MusicLM, an experimental AI technology developed by Google, can convert written descriptions into musical compositions. MusicLM is a tool within the AI Test Kitchen app (web, Android, iOS) that allows users to write in a prompt and have the tool generate multiple versions of the song based on the input. Users can modify their MusicLM-generated creations by specifying instrument types like “electronic” or “classical” and by indicating the “vibe, mood, or emotion” they’re going for.
Conditional music creation is modeled as a hierarchical sequence-to-sequence modeling task in MusicLM, and the resulting music maintains a constant 24 kHz sampling rate over many minutes. The results of the studies demonstrate that MusicLM is superior to competing systems in terms of audio quality and accuracy in the written description. Researchers at Google show that MusicLM can be trained on the text and a melody, adapting whistled and hummed melodies to match the style described in a text caption. MusicCaps, a dataset including 5.5k music-text combinations with rich text descriptions produced by human experts, has been made freely available by Google researchers to facilitate further research.
There are 5,521 musical examples in the MusicCaps dataset, each accompanied by a free-text caption written by a musician and an English aspect list. For instance, “pop, tinny wide hi-hats, mellow piano melody, high pitched female vocal melody, sustained pulsating synth lead” is a list of characteristics. This is a low-quality recording. Several phrases describing the music are included in the caption. For example: “A low-sounding male voice is rapping over fast-paced drums playing a reggaeton beat along with a bass.” The accompanying music sounds like it’s being played on a guitar. Some are chuckling off in the distance. One could hear this tune in a bar. Only the music itself, not any metadata like the artist’s name, is discussed in the text. AudioSet contains 2,858 evaluations and 2,663 training examples, each lasting 10 seconds.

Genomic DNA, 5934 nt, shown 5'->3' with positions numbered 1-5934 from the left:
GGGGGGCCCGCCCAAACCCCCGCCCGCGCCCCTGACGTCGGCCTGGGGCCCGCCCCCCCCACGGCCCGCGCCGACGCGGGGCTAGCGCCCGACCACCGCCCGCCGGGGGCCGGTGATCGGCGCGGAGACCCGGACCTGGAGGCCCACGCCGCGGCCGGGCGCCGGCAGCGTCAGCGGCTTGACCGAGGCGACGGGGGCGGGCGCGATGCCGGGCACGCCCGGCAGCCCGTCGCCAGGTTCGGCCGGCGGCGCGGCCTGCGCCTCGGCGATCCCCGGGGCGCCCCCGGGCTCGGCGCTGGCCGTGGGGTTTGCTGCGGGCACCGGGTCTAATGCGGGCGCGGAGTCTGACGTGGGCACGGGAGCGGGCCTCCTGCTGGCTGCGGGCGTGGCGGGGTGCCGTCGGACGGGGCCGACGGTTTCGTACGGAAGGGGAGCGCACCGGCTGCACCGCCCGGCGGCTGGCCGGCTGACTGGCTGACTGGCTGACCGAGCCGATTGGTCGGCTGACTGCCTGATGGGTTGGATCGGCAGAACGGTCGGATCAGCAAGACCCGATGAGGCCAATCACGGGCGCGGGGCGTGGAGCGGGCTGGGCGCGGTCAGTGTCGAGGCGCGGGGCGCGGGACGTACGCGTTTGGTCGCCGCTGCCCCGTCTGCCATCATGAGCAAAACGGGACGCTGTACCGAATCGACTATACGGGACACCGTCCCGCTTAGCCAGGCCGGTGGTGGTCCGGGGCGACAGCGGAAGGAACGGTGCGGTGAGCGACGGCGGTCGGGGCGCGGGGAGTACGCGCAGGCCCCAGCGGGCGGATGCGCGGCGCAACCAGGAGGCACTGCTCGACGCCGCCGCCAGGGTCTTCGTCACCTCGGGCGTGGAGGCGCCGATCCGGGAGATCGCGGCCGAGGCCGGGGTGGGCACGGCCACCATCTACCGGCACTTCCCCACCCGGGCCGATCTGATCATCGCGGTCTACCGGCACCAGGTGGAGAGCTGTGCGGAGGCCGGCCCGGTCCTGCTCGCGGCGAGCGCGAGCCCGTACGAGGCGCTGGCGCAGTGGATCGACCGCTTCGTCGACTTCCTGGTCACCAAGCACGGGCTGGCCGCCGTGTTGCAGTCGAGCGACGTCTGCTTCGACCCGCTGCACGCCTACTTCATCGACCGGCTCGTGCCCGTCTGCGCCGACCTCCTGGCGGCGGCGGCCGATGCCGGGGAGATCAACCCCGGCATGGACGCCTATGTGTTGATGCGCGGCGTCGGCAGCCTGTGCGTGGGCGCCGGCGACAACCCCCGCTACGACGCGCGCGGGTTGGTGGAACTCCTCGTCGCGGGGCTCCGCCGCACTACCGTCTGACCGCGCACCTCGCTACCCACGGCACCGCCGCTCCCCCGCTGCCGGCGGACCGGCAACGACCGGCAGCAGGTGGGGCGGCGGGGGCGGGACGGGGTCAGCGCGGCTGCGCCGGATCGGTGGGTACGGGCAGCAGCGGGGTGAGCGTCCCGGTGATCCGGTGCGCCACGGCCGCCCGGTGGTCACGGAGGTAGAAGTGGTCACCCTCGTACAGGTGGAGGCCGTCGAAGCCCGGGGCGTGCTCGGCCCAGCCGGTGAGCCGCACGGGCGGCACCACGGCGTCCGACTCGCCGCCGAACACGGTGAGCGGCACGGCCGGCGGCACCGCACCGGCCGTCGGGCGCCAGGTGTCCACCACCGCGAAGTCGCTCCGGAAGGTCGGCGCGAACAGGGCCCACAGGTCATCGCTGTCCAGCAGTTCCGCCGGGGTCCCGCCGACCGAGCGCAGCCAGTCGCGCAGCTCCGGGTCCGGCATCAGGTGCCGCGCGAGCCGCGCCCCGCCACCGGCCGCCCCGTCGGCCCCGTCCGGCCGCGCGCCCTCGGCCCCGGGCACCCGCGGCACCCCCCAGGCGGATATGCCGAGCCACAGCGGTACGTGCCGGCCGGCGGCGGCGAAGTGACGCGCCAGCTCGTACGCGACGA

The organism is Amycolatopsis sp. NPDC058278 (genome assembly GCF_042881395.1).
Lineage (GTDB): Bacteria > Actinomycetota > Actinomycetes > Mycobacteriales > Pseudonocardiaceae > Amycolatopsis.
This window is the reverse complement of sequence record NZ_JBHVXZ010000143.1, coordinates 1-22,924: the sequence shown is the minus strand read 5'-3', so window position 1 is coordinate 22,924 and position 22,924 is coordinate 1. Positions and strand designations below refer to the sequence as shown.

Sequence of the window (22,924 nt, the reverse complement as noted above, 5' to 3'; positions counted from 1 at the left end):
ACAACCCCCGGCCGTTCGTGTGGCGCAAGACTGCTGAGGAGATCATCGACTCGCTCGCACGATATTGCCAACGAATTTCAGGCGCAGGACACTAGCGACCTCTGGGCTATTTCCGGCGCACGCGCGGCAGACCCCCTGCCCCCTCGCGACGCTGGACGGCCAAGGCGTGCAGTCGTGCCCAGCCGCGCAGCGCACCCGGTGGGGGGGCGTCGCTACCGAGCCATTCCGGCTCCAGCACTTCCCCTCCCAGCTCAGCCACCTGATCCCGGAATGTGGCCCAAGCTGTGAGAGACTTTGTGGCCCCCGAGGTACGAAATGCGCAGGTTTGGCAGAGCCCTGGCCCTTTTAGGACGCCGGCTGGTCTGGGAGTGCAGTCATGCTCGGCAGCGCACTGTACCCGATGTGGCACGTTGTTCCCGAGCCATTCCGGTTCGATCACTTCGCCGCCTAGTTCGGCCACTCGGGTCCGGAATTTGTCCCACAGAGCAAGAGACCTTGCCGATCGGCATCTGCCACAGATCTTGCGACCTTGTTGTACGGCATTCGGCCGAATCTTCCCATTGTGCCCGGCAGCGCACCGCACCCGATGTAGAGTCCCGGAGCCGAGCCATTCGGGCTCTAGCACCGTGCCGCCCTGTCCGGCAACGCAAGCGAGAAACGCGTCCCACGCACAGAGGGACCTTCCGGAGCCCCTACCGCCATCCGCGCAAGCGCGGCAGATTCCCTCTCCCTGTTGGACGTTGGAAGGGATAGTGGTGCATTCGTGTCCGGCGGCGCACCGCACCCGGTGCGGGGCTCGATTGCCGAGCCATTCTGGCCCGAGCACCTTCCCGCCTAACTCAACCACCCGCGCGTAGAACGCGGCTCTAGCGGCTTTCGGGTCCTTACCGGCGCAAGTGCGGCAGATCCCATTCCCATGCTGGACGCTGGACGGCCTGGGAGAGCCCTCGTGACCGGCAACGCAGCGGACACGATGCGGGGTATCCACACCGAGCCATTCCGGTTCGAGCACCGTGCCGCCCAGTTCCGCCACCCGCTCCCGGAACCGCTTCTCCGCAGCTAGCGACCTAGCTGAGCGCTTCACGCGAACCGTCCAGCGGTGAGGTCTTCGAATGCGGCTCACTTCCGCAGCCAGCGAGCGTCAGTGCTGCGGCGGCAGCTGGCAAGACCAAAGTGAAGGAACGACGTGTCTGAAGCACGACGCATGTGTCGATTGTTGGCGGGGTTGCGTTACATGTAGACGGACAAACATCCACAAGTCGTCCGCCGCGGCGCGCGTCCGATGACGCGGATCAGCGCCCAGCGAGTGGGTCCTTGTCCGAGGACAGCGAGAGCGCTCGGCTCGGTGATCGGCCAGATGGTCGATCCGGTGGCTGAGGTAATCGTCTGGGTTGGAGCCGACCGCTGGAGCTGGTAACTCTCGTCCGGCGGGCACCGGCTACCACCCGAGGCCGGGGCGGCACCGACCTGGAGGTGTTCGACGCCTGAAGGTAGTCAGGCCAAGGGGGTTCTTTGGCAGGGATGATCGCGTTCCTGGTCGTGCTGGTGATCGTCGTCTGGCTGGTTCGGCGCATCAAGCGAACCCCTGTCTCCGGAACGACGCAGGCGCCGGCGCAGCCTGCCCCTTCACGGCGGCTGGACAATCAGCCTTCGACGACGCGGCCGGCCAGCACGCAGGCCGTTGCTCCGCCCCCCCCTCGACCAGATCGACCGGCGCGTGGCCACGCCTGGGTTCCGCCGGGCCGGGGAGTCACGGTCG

Different audio/music generations can be seen here as an example.
In a January research paper, Google previewed MusicLM but specified it had “no immediate plans” to distribute the software. MusicLM, the method described in the article, presents numerous ethical concerns, such as incorporating copyrighted material from training data into the created songs, as the paper’s authors pointed out. Google has been doing workshops with musicians to “see how [the] technology can empower the creative process.” Possible result? MusicLM, implemented in the AI Test Kitchen, does not produce songs with particular artists or vocals. Take that for what it’s worth. The larger problems with generative music don’t have a simple solution.
Popular recently are amateur tracks that employ generative AI to produce recognizable sounds convincing enough to be passed off as real. The music industry has been eager to alert their streaming partners, citing intellectual property issues, when they discover new songs.
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Dhanshree Shenwai is a Computer Science Engineer and has a good experience in FinTech companies covering Financial, Cards & Payments and Banking domain with keen interest in applications of AI. She is enthusiastic about exploring new technologies and advancements in today’s evolving world making everyone’s life easy.